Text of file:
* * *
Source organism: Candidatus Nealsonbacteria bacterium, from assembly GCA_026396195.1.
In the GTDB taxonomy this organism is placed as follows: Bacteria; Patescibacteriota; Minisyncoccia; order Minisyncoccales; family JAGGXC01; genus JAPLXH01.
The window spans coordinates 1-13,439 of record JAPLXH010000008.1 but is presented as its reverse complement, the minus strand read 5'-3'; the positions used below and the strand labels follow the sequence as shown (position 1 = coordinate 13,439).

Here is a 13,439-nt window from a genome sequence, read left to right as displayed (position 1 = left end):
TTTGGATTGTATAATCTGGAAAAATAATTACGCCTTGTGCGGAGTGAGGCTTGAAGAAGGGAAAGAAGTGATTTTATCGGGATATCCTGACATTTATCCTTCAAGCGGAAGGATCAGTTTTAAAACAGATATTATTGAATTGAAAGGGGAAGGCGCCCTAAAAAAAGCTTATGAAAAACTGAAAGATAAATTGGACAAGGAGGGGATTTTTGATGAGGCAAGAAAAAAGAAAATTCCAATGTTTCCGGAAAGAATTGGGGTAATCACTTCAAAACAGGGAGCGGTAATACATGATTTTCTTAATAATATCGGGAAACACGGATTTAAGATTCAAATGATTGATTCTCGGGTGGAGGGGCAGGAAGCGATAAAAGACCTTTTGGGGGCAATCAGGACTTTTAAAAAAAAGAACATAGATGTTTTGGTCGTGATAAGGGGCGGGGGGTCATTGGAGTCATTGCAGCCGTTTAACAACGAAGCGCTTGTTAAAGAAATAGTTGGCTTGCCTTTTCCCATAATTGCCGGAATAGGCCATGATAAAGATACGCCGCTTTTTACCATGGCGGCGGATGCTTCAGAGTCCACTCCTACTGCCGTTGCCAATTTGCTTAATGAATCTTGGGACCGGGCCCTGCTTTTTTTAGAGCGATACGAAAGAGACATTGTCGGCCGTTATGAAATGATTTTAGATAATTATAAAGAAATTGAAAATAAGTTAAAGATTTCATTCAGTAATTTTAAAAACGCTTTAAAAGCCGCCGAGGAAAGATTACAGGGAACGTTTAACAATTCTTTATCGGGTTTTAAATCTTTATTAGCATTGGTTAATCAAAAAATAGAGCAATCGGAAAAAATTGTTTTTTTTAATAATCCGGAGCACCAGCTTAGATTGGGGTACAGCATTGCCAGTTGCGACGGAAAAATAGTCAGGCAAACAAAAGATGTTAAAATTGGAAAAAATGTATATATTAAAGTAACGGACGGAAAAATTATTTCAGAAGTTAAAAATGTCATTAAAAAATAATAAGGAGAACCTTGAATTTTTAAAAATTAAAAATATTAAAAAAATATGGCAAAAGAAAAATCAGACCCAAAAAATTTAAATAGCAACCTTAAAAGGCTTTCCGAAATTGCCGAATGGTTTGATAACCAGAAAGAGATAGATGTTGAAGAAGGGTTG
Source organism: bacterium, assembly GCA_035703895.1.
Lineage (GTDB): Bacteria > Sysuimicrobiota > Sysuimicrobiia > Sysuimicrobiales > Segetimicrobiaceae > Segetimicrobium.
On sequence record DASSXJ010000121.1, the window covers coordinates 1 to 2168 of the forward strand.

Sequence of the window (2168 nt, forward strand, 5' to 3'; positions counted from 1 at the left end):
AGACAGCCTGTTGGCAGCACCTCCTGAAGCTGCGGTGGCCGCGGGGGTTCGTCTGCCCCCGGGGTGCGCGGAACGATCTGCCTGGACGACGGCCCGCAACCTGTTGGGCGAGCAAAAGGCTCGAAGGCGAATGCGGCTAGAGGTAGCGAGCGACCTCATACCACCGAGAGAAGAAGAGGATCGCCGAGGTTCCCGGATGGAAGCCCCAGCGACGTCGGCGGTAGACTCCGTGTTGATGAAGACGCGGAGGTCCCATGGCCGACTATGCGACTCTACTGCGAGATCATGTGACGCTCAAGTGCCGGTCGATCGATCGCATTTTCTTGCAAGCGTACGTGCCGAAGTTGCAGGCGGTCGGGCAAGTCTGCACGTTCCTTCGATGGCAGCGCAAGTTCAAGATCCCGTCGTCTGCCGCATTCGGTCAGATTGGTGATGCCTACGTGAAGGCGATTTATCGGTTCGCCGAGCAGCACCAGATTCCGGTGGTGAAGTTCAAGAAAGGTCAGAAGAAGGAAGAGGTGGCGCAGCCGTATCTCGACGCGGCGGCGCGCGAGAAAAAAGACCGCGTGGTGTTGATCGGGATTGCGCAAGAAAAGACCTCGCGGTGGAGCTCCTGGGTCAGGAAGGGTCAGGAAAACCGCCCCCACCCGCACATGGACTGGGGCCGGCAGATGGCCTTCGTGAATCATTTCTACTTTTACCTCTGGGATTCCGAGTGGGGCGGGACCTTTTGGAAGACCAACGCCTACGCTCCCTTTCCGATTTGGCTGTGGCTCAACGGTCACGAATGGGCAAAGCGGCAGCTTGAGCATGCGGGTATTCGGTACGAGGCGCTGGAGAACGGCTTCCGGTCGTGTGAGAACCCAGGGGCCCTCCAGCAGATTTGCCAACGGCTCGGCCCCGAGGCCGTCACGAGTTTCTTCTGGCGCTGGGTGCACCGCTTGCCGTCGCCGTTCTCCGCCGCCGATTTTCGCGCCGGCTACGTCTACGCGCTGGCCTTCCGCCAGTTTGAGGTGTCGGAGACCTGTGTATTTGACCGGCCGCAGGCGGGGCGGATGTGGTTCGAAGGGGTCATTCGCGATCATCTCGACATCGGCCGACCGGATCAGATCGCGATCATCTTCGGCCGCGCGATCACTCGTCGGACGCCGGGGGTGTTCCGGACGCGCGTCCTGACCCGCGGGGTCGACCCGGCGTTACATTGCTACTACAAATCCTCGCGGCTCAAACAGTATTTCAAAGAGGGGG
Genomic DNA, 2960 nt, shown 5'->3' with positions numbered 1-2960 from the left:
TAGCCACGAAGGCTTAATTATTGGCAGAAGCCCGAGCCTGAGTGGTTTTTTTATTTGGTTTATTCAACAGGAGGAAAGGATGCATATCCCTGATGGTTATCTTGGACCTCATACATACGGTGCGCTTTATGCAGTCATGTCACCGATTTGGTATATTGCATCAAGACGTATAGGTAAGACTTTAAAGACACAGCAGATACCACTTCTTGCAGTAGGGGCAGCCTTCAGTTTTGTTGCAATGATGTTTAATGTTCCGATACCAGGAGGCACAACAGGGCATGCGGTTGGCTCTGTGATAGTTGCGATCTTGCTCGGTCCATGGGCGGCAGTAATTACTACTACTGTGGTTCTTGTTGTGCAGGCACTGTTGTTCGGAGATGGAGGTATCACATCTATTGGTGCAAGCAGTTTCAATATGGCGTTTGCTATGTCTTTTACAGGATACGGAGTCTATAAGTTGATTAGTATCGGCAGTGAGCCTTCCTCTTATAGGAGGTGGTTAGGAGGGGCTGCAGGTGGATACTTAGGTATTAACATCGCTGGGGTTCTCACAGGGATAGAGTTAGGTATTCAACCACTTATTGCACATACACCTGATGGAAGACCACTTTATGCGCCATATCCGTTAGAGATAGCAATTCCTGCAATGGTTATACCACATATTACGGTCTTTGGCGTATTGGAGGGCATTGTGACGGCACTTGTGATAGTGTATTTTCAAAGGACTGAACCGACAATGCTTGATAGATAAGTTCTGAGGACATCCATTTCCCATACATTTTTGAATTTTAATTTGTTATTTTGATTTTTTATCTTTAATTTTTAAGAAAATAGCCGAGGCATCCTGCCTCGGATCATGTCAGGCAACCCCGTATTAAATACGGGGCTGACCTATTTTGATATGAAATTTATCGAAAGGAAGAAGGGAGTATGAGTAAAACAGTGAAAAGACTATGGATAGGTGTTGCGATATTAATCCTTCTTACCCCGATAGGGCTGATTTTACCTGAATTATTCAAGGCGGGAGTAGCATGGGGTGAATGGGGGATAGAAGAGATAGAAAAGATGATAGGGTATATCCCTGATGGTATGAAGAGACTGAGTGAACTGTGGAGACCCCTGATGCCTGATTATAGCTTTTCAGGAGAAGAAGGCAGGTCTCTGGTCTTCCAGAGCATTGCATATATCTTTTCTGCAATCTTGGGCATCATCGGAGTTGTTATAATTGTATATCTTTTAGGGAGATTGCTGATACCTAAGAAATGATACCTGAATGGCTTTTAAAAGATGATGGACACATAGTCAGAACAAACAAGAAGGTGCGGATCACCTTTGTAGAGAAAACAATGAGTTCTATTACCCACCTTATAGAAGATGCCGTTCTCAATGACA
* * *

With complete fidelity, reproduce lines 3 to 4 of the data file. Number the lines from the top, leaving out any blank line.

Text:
The window spans coordinates 1-13,439 of record JAPLXH010000008.1 but is presented as its reverse complement, the minus strand read 5'-3'; the positions used below and the strand labels follow the sequence as shown (position 1 = coordinate 13,439).

Here is a 13,439-nt window from a genome sequence, read left to right as displayed (position 1 = left end):